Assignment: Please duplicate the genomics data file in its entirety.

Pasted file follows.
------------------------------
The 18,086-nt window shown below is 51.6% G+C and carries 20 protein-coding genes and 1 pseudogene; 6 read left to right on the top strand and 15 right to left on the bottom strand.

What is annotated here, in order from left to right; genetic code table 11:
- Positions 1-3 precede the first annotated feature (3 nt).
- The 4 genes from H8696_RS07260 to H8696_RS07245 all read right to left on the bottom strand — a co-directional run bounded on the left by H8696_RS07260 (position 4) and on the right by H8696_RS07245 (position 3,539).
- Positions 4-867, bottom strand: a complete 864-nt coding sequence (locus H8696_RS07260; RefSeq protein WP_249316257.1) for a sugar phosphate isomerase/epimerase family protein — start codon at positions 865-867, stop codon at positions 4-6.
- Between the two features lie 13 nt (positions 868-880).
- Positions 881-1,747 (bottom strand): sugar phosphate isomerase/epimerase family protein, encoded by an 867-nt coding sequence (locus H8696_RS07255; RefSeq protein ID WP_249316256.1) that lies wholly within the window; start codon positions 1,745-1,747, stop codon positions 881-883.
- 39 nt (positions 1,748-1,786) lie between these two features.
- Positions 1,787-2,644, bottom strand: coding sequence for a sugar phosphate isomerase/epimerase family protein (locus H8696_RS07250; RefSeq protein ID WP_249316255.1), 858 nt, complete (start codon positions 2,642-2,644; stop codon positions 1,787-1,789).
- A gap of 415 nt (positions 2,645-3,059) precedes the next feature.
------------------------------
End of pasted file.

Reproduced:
The 18,086-nt window shown below is 51.6% G+C and carries 20 protein-coding genes and 1 pseudogene; 6 read left to right on the top strand and 15 right to left on the bottom strand.

What is annotated here, in order from left to right; genetic code table 11:
- Positions 1-3 precede the first annotated feature (3 nt).
- The 4 genes from H8696_RS07260 to H8696_RS07245 all read right to left on the bottom strand — a co-directional run bounded on the left by H8696_RS07260 (position 4) and on the right by H8696_RS07245 (position 3,539).
- Positions 4-867, bottom strand: a complete 864-nt coding sequence (locus H8696_RS07260; RefSeq protein WP_249316257.1) for a sugar phosphate isomerase/epimerase family protein — start codon at positions 865-867, stop codon at positions 4-6.
- Between the two features lie 13 nt (positions 868-880).
- Positions 881-1,747 (bottom strand): sugar phosphate isomerase/epimerase family protein, encoded by an 867-nt coding sequence (locus H8696_RS07255; RefSeq protein ID WP_249316256.1) that lies wholly within the window; start codon positions 1,745-1,747, stop codon positions 881-883.
- 39 nt (positions 1,748-1,786) lie between these two features.
- Positions 1,787-2,644, bottom strand: coding sequence for a sugar phosphate isomerase/epimerase family protein (locus H8696_RS07250; RefSeq protein ID WP_249316255.1), 858 nt, complete (start codon positions 2,642-2,644; stop codon positions 1,787-1,789).
- A gap of 415 nt (positions 2,645-3,059) precedes the next feature.